Advice to publishers targeting Spanish-speaking audiences: If you want to increase advertising revenues and the number of subscribers, get your hands on good customer databases. Because most Hispanic publications are not home-delivered (according to Western Publications Research for 2003, only 3% of Hispanic newspaper revenues came from subscriptions, while 11% came from newsstand sales), publishers targeting the Hispanic market tend to have less information about their customers than most general market publications.
“It's a bit more challenging to get Hispanic customer information,” says Chuck Chapek, former director of database applications at Knight Ridder and currently director of direct and database marketing at Radio Shack. However, he says that El Nuevo Herald has been doing a good job of reaching South Florida's Spanish-dominant households by working with its direct marketing unit Herald Direct.
Many large newspaper chains have huge consumer databases and direct mail operations. Some use these databases to reach Spanish-speaking audiences. Copley Press's San Diego Union Tribune (circ. weekdays 355,771, Sundays 444,527) uses its database to distribute its bilingual weekly Enlace (circ. 33,053), which serves San Diego and Tijuana.
“We use our database to select block groups with high Hispanic populations,” says Ramona Cyr, market research group manager at The San Diego Union Tribune. A few years ago the San Diego Union Tribune ran a direct mail campaign to acquire Hispanic subscribers. Although the response rate was high, the retention rate was relatively low.
The Database, the “Crown Jewel…”
Due to the complexity of the distribution process, especially if papers are being home-delivered, newspaper publishers can gather a lot of information about residents and businesses in their footprint (e.g. new housing developments, new businesses, etc.). Chapek notes that the database (including subscriber and non-subscriber information) is the “crown jewel” of the newspaper organization. “Newspapers are clearing houses for an enormous amount of local and personal information.” Information, adds Chapek, which can be leveraged to attract advertisers and to increase circulation.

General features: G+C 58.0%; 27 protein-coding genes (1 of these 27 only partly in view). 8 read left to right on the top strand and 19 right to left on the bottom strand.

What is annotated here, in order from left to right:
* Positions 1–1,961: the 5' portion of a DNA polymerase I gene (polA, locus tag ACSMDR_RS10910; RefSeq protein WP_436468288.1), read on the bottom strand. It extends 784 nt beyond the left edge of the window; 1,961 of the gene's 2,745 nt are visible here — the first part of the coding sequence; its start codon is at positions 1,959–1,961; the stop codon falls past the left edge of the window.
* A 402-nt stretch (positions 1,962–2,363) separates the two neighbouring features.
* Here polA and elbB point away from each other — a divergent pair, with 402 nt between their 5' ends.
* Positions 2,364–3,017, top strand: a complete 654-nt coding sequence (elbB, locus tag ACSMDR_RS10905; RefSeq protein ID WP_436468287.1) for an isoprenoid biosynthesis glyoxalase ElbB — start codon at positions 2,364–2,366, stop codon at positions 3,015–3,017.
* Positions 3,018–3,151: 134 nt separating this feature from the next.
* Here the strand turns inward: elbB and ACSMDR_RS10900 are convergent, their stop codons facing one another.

…In Customer Acquisition
In the general market, certain publications, like The Houston Chronicle, the Orlando Sentinel and the Fort Worth/Star Telegram, have been very successful at using their database for direct marketing and advertising campaigns. Not only have they been able to offer advertisers more reach through direct mail programs, but, by leveraging subscriber and non-subscriber information, they have been able to acquire more readers.
Databases for direct mail are becoming increasingly important, partly because telemarketing has been on the decline since last October when the national “do not call list” was introduced. Newspaper publishers who have a strong database and efficient direct mail divisions are best prepared to use direct mail as an acquisition tool, says Chapek. Telemarketing is cost efficient, but response rates are low at around 0.5%. “With direct mail, a newspaper publisher can get response rates of between 6-8%, depending on how well the piece was targeted, its price and the quality of the product itself,” Chapek notes.
From Classified Advertisers to Subscribers
Classified advertisers are also potential subscribers according to Chapek. Someone who places a classified ad will be more open to becoming a subscriber. Chapek recommends including a subscription as a “deal closer” in the classified ad agreement.